CaliFlowers said:It looks like the potting soil dried out inside and the plant collapsed in the heat. A few years ago I had a sprinkler system go bad on me right in the middle of summer during an extended absence, and had quite a few daylilies do this. I think that a lot of the fans simply "stall" and die, and that's that. I did the same thing you did and managed to save a fan here and there, but many of them were lost.
Potting soils are notorious for drying out and being difficult to re-wet. In terracotta pots, I like to mix potting soil with good garden soil 50-50 in the bottom half, (if the garden soil is heavy clay, I use less, like 80-20.) top that with an inch of potting mix and scratch it in lightly, then fill/plant with potting mix. It gives the plants a moisture reservoir, re-wets better, and the garden soil doesn't go chalk-dry overnight like potting soil can. I've also lined the top half of them with plastic, and that helps too.
Altheabyanothername said:Donald-- do you have screens over the bottom holes? I have found pill bugs and earwigs to cause problems. I find a daylily with rot has an overabundance of them. When a daylily starts with rot pull it out of the pot and look for insects. Then I use hydrogen peroxide rinses. I learned that from Becky who had to do that to her clematis that had rot. The other solution I have used is baking soda. The other items I have wondered about is cinnamon, aspirin, Listerine and comet cleanser. Those come from other plant remedies. Comet and bleach would be at the bottom of my list to try. But I would use either comet or bleach to clean the pot before using it again. I have found in my area here that pots want to be bottomed watered. It seems to me that daylilies like water on the leaves or roots, but not on the crown. Too much water from above when they want to be heat dormant causes me the most problems. Terra cotta can be a problem, too. Terra cotta actually holds in water when the pot is evenly moist. When it dries out completely, it becomes a baker. Once it has dried out, without bottom watering or watering it heavily every couple of hours it's hard to evenly redistribute the water in the Terra itself and then the soil in the pot is unevenly watered. Many blessings for successful answers. May joy be found at your home!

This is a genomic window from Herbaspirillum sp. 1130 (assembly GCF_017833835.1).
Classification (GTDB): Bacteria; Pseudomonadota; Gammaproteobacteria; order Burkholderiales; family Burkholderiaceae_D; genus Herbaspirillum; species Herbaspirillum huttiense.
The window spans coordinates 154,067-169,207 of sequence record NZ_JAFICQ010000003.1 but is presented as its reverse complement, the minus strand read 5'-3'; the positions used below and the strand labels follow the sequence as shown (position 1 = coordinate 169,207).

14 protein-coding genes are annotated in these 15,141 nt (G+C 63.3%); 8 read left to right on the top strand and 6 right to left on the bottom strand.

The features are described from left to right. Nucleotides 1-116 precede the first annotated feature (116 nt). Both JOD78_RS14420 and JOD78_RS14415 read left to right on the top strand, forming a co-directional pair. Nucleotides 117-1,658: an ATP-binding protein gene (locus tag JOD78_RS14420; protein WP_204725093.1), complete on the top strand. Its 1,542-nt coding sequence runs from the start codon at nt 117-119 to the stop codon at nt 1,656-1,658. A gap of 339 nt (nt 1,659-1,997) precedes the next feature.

What really gets me about that one seedling is the heroic efforts that I went through to save it. I was sure that I DID save that last fan, which I repotted, IN THE SHADE, with a mixture of planting mix, vermiculite, and fine redwood chips (we don't have pine fines here). Yet still, it died........
I have been trying to reconstruct what things I might have done wrong. Fertilizing in the summer? A change in fertilizers? (This year I have been using Miracle-Gro's all-purpose time release fertilizer, with some alfalfa meal and also some supplemental liquid fertilizing.I don't recall what I used last year, but prior to last year it was Osmocote.)
Right now I have seeds from that hoped-for bridge plant, and I am wondering if I should just chuck them...